David Bourget (Western Ontario)
David Chalmers (ANU, NYU)
Rafael De Clercq
Jack Alan Reynolds
Learn more about PhilPapers
Science and Engineering Ethics 3 (4):447-462 (1997)
This paper discusses collaborative learning and its use in an elective course on ethics in engineering. Collaborative learning is a form of active learning in which students learn with and from one another in small groups. The benefits of collaborative learning include improved student performance and enthusiasm for learning, development of communication skills, and greater student appreciation of the importance of judgment and collaboration in solving real-world problems such as those encountered in engineering ethics. Collaborative learning strategies employed in the course include informal small group discussions/problem solving, role-playing exercises, and cooperative student group projects, including peer grading. Student response to these techniques has been highly favorable. Realizing the benefits of collaborative learning is a challenge to both teachers, who must give up some control in the classroom, and students, who must be willing to take greater responsibility for their learning.
|Keywords||engineering ethics collaborative learning cooperative learning role-playing case studies group projects peer grading|
|Categories||categorize this paper)|
Setup an account with your affiliations in order to access resources via your University's proxy server
Configure custom proxy (use this if your affiliation does not provide a proxy)
|Through your library|
References found in this work BETA
No references found.
Citations of this work BETA
Bradley J. Brummel, C. K. Gunsalus, Kerri L. Anderson & Michael C. Loui (2010). Development of Role-Play Scenarios for Teaching Responsible Conduct of Research. Science and Engineering Ethics 16 (3):573-589.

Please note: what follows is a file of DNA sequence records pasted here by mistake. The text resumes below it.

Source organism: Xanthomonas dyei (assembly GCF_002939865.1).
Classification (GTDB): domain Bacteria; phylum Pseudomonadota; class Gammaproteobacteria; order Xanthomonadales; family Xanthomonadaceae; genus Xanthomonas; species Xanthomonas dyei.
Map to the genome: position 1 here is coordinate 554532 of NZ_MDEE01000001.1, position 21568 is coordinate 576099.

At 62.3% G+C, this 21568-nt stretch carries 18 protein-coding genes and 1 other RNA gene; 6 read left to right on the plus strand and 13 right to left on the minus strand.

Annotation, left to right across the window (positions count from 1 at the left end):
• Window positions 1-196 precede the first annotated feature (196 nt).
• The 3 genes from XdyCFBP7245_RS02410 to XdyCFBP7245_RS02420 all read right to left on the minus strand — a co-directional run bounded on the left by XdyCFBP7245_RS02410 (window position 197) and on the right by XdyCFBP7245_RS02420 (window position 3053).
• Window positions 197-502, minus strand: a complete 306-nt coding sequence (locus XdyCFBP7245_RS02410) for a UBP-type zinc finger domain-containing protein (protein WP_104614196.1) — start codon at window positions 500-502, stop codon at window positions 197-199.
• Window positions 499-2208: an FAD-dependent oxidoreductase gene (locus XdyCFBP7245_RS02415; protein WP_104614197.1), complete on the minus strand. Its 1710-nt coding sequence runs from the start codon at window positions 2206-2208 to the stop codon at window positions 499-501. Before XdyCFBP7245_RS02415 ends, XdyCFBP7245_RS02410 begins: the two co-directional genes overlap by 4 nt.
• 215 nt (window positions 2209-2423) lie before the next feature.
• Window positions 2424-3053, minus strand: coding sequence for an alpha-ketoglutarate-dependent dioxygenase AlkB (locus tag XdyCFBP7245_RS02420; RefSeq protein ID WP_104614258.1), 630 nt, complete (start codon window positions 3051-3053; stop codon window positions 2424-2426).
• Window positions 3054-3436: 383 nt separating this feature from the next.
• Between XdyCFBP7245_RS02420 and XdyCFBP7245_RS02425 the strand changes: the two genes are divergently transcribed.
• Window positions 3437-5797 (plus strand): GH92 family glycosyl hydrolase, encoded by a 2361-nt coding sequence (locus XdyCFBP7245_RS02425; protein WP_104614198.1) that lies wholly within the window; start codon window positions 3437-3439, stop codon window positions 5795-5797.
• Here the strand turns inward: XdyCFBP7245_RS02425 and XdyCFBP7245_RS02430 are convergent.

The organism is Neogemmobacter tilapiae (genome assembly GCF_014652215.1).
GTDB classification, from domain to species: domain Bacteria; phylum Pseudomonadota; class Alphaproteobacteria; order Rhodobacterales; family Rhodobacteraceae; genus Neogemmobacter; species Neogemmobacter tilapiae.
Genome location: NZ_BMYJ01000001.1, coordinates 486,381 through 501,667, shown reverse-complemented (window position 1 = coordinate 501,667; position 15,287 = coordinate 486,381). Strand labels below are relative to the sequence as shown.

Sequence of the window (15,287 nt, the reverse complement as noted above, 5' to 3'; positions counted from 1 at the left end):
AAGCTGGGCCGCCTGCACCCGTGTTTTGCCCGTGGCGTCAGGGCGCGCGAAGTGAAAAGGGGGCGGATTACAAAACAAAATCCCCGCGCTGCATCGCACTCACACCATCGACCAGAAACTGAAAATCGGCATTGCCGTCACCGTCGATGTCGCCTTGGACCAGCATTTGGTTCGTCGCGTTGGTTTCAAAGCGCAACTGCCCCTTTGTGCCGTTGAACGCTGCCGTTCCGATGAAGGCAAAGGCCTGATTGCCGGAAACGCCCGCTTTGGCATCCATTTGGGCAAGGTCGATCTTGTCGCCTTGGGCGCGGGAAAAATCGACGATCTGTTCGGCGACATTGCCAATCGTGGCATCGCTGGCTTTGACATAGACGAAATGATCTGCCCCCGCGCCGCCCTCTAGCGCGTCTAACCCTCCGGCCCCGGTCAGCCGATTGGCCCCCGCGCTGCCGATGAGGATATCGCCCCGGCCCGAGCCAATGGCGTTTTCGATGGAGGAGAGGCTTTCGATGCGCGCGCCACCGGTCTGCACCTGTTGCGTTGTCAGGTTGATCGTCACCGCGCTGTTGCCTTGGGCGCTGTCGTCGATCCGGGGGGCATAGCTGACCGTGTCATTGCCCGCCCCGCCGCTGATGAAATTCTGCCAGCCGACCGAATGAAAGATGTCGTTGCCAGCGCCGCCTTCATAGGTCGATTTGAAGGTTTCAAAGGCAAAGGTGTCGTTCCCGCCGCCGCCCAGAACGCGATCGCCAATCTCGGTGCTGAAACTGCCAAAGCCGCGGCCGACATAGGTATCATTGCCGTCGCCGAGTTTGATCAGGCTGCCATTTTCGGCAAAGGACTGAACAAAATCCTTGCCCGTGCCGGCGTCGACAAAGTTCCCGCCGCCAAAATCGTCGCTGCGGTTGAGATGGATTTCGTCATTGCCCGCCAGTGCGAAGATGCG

Wolfgang J. Liebert (2013). Preparing to Understand and Use Science in the Real World: Interdisciplinary Study Concentrations at the Technical University of Darmstadt. Science and Engineering Ethics 19 (4):1533-1550.
Similar books and articles
Sevasti-Melissa Nolas (2006). Learning as Support for Organizational Innovation: Possibilities and Limitations. World Futures 62 (3):240 – 260.
Joan E. Sieber (2005). Misconceptions and Realities About Teaching Online. Science and Engineering Ethics 11 (3):329-340.
Gerry Stahl (2000). Collaborative Information Environments to Support Knowledge Construction by Communities. AI and Society 14 (1):71-97.
John Kohls (1996). Student Experiences with Service Learning in a Business Ethics Course. Journal of Business Ethics 15 (1):45 - 57.
Nagarjuna G. (2009). Collaborative Creation of Teaching-Learning Sequences and an Atlas of Knowledge. Mathematics Teaching-Research Journal Online 3 (N3):23-40.
Peter Goodyear & Maria Zenios (2007). Discussion, Collaborative Knowledge Work and Epistemic Fluency. British Journal of Educational Studies 55 (4):351 - 368.
E. Alpay (2013). Student-Inspired Activities for the Teaching and Learning of Engineering Ethics. Science and Engineering Ethics 19 (4):1455-1468.
A. Takala & K. Korhonen-Yrjänheikki (2013). A National Collaboration Process: Finnish Engineering Education for the Benefit of People and Environment. Science and Engineering Ethics 19 (4):1557-1569.
Nancy Stanlick (2007). Individual-Centered Collaborative Research. Teaching Philosophy 30 (1):85-110.
Added to index2009-01-28
Total downloads6 ( #302,951 of 1,699,591 )
Recent downloads (6 months)4 ( #161,079 of 1,699,591 )
How can I increase my downloads?